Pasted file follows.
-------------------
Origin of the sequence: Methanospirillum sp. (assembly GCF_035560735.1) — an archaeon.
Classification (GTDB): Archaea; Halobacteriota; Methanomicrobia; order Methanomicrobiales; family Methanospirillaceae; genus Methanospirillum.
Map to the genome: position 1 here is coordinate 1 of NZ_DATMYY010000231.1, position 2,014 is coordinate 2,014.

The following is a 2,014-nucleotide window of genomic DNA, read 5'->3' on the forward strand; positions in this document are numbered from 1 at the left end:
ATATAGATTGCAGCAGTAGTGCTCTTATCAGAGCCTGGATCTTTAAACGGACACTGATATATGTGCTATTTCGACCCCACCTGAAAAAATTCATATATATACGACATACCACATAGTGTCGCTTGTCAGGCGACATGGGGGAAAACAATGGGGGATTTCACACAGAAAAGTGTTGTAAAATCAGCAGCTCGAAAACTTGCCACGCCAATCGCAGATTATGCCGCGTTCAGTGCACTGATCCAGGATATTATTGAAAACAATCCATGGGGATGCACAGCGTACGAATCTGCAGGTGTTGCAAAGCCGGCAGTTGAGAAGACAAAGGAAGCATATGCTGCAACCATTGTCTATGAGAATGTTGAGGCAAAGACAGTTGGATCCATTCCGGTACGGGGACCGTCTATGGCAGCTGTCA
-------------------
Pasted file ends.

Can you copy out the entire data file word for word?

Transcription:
Origin of the sequence: Methanospirillum sp. (assembly GCF_035560735.1) — an archaeon.
Classification (GTDB): Archaea; Halobacteriota; Methanomicrobia; order Methanomicrobiales; family Methanospirillaceae; genus Methanospirillum.
Map to the genome: position 1 here is coordinate 1 of NZ_DATMYY010000231.1, position 2,014 is coordinate 2,014.

The following is a 2,014-nucleotide window of genomic DNA, read 5'->3' on the forward strand; positions in this document are numbered from 1 at the left end:
ATATAGATTGCAGCAGTAGTGCTCTTATCAGAGCCTGGATCTTTAAACGGACACTGATATATGTGCTATTTCGACCCCACCTGAAAAAATTCATATATATACGACATACCACATAGTGTCGCTTGTCAGGCGACATGGGGGAAAACAATGGGGGATTTCACACAGAAAAGTGTTGTAAAATCAGCAGCTCGAAAACTTGCCACGCCAATCGCAGATTATGCCGCGTTCAGTGCACTGATCCAGGATATTATTGAAAACAATCCATGGGGATGCACAGCGTACGAATCTGCAGGTGTTGCAAAGCCGGCAGTTGAGAAGACAAAGGAAGCATATGCTGCAACCATTGTCTATGAGAATGTTGAGGCAAAGACAGTTGGATCCATTCCGGTACGGGGACCGTCTATGGCAGCTGTCA